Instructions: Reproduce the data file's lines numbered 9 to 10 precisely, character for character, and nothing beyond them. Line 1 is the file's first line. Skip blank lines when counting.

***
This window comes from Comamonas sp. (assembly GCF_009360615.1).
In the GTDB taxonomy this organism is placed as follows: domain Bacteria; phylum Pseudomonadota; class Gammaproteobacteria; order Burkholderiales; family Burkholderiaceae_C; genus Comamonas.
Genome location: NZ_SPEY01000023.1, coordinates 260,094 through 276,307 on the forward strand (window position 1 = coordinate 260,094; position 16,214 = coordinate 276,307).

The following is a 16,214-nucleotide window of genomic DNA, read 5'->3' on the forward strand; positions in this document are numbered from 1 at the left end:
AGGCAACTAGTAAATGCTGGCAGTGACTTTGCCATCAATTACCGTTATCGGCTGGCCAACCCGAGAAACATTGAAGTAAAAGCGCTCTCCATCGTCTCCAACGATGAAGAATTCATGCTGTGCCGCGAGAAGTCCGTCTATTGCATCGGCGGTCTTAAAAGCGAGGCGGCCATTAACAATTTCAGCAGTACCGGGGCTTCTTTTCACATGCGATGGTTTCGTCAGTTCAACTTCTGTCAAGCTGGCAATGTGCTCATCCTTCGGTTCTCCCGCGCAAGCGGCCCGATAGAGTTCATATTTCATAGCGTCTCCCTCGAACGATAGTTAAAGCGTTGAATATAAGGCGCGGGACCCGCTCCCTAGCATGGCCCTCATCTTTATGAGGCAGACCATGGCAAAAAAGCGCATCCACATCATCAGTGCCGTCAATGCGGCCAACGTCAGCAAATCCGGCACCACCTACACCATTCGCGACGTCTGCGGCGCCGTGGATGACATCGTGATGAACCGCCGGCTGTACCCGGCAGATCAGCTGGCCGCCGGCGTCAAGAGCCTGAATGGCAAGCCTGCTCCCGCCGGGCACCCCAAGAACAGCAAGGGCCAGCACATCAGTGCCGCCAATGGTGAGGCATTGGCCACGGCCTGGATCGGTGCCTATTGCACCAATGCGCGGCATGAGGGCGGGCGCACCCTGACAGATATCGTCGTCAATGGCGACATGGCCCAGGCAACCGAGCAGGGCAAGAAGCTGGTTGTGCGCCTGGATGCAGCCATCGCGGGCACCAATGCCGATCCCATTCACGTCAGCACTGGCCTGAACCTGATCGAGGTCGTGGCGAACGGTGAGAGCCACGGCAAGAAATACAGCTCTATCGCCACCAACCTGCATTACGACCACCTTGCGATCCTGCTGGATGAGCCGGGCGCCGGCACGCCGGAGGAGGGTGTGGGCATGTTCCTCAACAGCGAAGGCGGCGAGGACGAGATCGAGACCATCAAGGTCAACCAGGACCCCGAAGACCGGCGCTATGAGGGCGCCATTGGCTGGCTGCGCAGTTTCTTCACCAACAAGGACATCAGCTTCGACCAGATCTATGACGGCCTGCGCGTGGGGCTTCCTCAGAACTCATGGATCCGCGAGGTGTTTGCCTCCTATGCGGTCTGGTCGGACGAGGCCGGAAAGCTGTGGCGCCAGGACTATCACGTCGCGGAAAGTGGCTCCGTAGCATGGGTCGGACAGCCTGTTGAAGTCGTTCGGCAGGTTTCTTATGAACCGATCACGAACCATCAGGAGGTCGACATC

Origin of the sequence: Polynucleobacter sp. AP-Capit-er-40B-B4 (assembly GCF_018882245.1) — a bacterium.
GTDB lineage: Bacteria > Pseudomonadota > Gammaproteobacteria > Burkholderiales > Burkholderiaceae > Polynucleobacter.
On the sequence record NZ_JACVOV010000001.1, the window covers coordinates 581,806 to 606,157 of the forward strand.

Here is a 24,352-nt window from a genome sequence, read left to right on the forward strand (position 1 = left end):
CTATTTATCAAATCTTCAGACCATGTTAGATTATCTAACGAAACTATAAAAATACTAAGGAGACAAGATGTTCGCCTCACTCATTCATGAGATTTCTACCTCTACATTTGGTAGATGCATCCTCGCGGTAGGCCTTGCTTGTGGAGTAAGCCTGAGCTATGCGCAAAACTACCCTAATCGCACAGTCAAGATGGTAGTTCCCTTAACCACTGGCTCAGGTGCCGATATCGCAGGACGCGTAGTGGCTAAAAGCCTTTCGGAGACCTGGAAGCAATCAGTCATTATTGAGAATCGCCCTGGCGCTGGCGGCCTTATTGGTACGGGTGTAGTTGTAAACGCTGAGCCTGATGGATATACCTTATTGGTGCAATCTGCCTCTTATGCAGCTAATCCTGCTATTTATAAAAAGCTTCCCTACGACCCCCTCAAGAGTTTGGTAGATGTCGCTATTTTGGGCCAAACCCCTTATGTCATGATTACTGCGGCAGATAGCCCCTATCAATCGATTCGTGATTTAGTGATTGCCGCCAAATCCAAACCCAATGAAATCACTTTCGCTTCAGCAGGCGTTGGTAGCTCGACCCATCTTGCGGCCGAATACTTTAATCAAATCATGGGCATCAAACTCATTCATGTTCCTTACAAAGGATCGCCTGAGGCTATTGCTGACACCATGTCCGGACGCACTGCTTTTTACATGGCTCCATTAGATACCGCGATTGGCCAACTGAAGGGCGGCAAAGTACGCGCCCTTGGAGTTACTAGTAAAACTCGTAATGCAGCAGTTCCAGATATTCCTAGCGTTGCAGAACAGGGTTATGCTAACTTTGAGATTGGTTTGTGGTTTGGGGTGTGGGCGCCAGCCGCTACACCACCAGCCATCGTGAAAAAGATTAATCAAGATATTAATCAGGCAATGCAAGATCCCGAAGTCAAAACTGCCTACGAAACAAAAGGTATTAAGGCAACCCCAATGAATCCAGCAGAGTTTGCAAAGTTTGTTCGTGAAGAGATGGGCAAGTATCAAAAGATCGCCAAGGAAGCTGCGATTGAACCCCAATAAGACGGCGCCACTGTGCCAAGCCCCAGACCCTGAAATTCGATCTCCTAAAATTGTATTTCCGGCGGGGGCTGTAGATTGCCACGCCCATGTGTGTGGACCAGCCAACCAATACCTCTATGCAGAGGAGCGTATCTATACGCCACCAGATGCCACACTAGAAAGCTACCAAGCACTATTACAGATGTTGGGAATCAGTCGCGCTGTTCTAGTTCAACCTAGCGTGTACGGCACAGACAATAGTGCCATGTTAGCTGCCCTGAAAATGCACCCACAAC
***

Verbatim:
Here is a 24,352-nt window from a genome sequence, read left to right on the forward strand (position 1 = left end):
CTATTTATCAAATCTTCAGACCATGTTAGATTATCTAACGAAACTATAAAAATACTAAGGAGACAAGATGTTCGCCTCACTCATTCATGAGATTTCTACCTCTACATTTGGTAGATGCATCCTCGCGGTAGGCCTTGCTTGTGGAGTAAGCCTGAGCTATGCGCAAAACTACCCTAATCGCACAGTCAAGATGGTAGTTCCCTTAACCACTGGCTCAGGTGCCGATATCGCAGGACGCGTAGTGGCTAAAAGCCTTTCGGAGACCTGGAAGCAATCAGTCATTATTGAGAATCGCCCTGGCGCTGGCGGCCTTATTGGTACGGGTGTAGTTGTAAACGCTGAGCCTGATGGATATACCTTATTGGTGCAATCTGCCTCTTATGCAGCTAATCCTGCTATTTATAAAAAGCTTCCCTACGACCCCCTCAAGAGTTTGGTAGATGTCGCTATTTTGGGCCAAACCCCTTATGTCATGATTACTGCGGCAGATAGCCCCTATCAATCGATTCGTGATTTAGTGATTGCCGCCAAATCCAAACCCAATGAAATCACTTTCGCTTCAGCAGGCGTTGGTAGCTCGACCCATCTTGCGGCCGAATACTTTAATCAAATCATGGGCATCAAACTCATTCATGTTCCTTACAAAGGATCGCCTGAGGCTATTGCTGACACCATGTCCGGACGCACTGCTTTTTACATGGCTCCATTAGATACCGCGATTGGCCAACTGAAGGGCGGCAAAGTACGCGCCCTTGGAGTTACTAGTAAAACTCGTAATGCAGCAGTTCCAGATATTCCTAGCGTTGCAGAACAGGGTTATGCTAACTTTGAGATTGGTTTGTGGTTTGGGGTGTGGGCGCCAGCCGCTACACCACCAGCCATCGTGAAAAAGATTAATCAAGATATTAATCAGGCAATGCAAGATCCCGAAGTCAAAACTGCCTACGAAACAAAAGGTATTAAGGCAACCCCAATGAATCCAGCAGAGTTTGCAAAGTTTGTTCGTGAAGAGATGGGCAAGTATCAAAAGATCGCCAAGGAAGCTGCGATTGAACCCCAATAAGACGGCGCCACTGTGCCAAGCCCCAGACCCTGAAATTCGATCTCCTAAAATTGTATTTCCGGCGGGGGCTGTAGATTGCCACGCCCATGTGTGTGGACCAGCCAACCAATACCTCTATGCAGAGGAGCGTATCTATACGCCACCAGATGCCACACTAGAAAGCTACCAAGCACTATTACAGATGTTGGGAATCAGTCGCGCTGTTCTAGTTCAACCTAGCGTGTACGGCACAGACAATAGTGCCATGTTAGCTGCCCTGAAAATGCACCCACAAC